Don’t come across like a Millennial if you want a Job in Canada!
Perhaps it is true that millennial are taking over the world. With their hipster beards and constant attention to Facebook, who would not be intoxicated by a belief system that romanticizes living in your parent’s basement and playing Xbox all day.
Unfortunately for International Candidates, the twentysomething generation, along with it’s negative work ethic stigma, is a reality that employers have to both embrace and be weary of at the same time. As such, it is no surprise that many employers have defaulted to the position that everyone they are about to interview has the hazardous value system and work ethic of a Millennial. So, whether you are twenty or fifty, it is imperative that you Do NOT leave the following Millennial impressions if you want a job in Canada.
I don’t care about the money!
Ah yes, the main creed of the Millennial generation. Who cares about making money as long as you have the perfect work life balance and work for a company that gives back to the world, loves puppies, and hands out free massages to every employee. Let us tell you, unless that employer is Google, this is exactly what every employer does not want to hear!
Of course money is not everything. However, the desire to significantly improve your financial situation is an extremely strong motivator and more importantly a very dependable predictor of employee work ethic. People who need money generally work hard. People who do not care about money generally do not work hard. No one is saying that greed is good. Coming across as a money grubbing narcissist is an effective strategy to ensure that you never get a job in Canada. However, letting the employer know that you are motivated to work hard because you need the money just might give the employer a little confidence that you will not be tweeting all day instead of working.
When was the last time you heard a Millennial use a term of respect like ‘sir’, or address someone by his or her last name such as Mr. or Mrs. Smith? We would guess the answer is probably never. Granted, the use of formalities is now generally perceived as archaic and subjugating. However, the point is that authority still matters in the workplace and it is critical that employees see authority as being an integral component to the success of a company and not just something to be followed only when absolutely necessary.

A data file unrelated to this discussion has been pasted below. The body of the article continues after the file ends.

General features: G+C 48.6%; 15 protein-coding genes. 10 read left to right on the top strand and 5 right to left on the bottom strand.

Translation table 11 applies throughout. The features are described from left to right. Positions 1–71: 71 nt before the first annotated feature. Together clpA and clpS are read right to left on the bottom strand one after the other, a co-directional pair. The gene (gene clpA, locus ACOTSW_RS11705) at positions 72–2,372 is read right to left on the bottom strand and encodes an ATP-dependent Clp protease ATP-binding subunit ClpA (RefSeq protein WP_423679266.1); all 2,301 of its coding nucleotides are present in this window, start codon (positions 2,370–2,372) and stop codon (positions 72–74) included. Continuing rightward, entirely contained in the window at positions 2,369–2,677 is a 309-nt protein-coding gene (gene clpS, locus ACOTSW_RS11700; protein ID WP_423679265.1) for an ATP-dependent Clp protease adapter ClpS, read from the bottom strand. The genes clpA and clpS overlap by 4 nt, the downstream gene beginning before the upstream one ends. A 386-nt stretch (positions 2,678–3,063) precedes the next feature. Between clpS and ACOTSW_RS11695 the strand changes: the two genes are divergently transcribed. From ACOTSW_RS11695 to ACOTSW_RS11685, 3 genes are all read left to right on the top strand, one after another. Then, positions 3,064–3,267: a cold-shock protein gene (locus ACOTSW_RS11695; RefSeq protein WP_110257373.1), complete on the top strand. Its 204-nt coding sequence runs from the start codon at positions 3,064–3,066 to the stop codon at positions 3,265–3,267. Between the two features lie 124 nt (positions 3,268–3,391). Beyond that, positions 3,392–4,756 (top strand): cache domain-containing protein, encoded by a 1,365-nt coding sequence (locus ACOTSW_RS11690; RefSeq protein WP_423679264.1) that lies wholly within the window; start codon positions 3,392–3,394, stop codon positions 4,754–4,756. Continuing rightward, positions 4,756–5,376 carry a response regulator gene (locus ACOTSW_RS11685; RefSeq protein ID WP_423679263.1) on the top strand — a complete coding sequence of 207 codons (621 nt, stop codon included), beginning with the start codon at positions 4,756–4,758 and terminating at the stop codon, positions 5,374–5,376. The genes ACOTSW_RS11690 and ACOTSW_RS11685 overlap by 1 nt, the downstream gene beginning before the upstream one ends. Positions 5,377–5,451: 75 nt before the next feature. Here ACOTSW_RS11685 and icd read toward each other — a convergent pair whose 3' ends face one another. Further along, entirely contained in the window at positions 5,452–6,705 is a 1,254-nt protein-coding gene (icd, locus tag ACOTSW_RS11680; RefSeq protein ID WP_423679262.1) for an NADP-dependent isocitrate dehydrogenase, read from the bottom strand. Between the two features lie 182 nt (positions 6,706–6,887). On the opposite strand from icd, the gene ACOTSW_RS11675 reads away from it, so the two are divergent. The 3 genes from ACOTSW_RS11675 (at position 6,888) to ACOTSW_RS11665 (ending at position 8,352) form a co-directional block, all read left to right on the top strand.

This trap is especially true for the International Candidate, who is usually overqualified and under-appreciated. We know that you are too good for the position. The employer knows that you are too good for the position. But you still might have to report to someone half your age with a tenth of your experience, and coming across as entitled or having a chip on your shoulder is not going to convince the employer that you respect authority enough to make it all work out.
Rage against the machine!
There is no human more miserable than a Millennial in a cubicle. A Millennial is like a caged bird. It needs to be free to express creativity and impart wisdom. Today, we call this working from home or telecommuting, and this special treatment goes hand in hand with wearing whatever you want to work, being valued by your employer, and working for a company that really cares about social causes. Simply put, the last thing a Millennial wants to feel like is a cog in a machine.
You are not a widget! We get it. However, it is important for your potential employer to know that you just want to be like every other employee who wants to fit in, show up, and be paid. Companies are not evil, and employers are not the enemy. At least that is what you need you employer to believe if you want to avoid being typecast as a Millennial and consequentially get a job in Canada.
The times of companies caring about nothing but making money is likely coming to a conclusion. To their credit, Millennials are a large part of the reason why change will occur. However, most employers will hold on to the fight until the bitter end. Your goal is to get a job and start a new life in Canada. Ultimately, avoiding the stigma and stereotypes attached to Millennials will go a long way to helping you achieve this goal.